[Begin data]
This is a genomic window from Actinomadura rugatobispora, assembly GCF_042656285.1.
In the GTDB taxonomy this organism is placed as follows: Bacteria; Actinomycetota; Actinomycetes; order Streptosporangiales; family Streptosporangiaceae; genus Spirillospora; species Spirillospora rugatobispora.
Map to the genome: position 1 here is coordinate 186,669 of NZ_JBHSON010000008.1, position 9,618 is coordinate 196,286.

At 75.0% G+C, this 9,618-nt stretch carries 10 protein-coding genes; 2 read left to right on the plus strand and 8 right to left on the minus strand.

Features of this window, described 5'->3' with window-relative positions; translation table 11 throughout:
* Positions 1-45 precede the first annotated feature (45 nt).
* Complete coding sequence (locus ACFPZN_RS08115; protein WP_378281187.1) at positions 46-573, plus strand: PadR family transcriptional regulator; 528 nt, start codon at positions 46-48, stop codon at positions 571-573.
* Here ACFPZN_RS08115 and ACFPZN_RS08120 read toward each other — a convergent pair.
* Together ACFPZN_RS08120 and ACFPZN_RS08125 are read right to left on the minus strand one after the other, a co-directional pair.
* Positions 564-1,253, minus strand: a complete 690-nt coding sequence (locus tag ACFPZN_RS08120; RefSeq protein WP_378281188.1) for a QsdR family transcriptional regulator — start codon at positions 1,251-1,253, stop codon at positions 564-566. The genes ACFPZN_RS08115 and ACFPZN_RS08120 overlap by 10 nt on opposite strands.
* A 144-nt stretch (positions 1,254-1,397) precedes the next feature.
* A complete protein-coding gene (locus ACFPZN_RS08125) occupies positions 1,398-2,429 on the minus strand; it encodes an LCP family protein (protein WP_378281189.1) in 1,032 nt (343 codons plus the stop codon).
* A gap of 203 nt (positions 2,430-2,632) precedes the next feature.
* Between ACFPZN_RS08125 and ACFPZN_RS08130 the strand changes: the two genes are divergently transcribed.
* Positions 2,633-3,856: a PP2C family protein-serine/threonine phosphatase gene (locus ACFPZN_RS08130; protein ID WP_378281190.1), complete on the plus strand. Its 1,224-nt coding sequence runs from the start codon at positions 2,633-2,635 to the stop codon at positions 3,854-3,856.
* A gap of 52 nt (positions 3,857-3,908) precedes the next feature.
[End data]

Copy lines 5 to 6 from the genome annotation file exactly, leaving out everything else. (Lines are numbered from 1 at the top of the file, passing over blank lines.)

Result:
Features of this window, described 5'->3' with window-relative positions; translation table 11 throughout:
* Positions 1-45 precede the first annotated feature (45 nt).